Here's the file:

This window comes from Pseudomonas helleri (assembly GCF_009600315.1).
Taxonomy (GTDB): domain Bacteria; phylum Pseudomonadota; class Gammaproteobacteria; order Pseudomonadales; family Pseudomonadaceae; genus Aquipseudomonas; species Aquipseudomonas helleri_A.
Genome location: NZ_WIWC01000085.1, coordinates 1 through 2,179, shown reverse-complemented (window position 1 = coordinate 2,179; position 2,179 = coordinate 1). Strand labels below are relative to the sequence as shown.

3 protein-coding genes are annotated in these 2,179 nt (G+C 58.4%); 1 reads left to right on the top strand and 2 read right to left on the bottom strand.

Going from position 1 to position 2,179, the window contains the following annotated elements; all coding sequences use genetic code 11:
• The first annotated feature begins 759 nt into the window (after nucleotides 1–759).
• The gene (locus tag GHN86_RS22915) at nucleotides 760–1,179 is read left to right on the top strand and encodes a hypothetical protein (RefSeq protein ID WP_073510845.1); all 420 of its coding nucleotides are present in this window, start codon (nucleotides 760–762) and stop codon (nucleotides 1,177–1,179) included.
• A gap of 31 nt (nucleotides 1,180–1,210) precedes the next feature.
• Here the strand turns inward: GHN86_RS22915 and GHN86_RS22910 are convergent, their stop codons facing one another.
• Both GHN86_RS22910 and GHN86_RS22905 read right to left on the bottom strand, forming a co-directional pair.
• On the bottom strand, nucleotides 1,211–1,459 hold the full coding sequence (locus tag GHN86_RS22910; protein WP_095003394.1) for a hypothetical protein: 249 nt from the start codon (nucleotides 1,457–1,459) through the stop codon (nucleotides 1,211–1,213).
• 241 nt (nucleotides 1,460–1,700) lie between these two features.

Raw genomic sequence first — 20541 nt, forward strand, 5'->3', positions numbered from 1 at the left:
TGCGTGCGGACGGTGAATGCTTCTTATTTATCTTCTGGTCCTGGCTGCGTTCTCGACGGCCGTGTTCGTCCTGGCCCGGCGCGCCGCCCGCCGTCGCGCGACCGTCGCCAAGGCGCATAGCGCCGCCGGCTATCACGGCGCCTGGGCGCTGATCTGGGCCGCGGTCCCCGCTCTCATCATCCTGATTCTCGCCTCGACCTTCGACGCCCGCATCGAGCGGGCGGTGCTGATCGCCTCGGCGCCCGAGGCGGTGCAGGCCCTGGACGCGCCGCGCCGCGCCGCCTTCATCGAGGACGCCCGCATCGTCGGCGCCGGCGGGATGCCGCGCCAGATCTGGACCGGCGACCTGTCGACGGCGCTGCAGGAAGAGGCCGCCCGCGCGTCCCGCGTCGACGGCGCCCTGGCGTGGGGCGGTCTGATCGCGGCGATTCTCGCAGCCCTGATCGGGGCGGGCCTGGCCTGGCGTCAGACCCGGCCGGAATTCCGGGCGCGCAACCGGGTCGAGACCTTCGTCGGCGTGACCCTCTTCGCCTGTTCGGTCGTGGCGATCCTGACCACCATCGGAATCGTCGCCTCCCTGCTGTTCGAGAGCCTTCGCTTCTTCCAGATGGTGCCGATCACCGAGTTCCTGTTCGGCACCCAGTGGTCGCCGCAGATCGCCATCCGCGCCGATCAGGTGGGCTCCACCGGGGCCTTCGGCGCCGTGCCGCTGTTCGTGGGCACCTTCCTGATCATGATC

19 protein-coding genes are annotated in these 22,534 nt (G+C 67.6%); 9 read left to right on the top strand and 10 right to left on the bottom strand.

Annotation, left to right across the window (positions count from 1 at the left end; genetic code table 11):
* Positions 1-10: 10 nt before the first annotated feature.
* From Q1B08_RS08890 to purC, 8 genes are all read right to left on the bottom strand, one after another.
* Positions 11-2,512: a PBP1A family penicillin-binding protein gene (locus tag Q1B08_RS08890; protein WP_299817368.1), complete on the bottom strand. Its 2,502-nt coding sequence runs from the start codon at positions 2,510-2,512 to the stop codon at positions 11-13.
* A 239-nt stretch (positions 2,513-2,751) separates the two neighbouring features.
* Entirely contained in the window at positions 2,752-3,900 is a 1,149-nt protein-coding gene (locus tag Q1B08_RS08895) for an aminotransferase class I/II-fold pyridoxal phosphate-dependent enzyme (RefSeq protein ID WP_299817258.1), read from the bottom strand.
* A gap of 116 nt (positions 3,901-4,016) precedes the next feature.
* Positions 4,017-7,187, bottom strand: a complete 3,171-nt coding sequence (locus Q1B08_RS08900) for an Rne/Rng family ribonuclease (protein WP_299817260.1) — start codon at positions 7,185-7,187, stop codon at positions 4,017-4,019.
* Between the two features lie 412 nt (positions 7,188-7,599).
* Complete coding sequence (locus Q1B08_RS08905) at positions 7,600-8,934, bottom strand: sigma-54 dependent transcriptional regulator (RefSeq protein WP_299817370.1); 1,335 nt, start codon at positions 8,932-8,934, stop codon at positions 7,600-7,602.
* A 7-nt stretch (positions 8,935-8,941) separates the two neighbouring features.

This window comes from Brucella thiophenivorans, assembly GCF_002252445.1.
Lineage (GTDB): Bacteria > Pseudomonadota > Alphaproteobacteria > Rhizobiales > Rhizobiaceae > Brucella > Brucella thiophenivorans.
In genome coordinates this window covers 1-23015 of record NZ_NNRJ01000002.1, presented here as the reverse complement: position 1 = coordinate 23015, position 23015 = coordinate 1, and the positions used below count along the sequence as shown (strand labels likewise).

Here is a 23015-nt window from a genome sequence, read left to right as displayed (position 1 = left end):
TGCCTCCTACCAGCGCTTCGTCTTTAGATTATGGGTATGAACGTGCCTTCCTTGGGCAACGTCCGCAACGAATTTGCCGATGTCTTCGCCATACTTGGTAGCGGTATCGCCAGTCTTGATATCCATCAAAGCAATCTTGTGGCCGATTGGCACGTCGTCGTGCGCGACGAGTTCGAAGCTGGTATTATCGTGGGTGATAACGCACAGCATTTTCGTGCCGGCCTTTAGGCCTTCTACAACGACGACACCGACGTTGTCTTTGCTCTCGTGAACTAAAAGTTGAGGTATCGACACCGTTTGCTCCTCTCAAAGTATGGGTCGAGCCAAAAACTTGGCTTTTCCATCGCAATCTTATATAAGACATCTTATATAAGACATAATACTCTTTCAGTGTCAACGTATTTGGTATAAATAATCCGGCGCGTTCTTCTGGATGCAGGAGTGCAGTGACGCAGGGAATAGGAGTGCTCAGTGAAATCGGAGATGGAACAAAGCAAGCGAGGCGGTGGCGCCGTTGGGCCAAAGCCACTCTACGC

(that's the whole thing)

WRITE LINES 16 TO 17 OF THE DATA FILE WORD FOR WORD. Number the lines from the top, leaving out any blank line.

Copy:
Annotation, left to right across the window (positions count from 1 at the left end; genetic code table 11):
* Positions 1-10: 10 nt before the first annotated feature.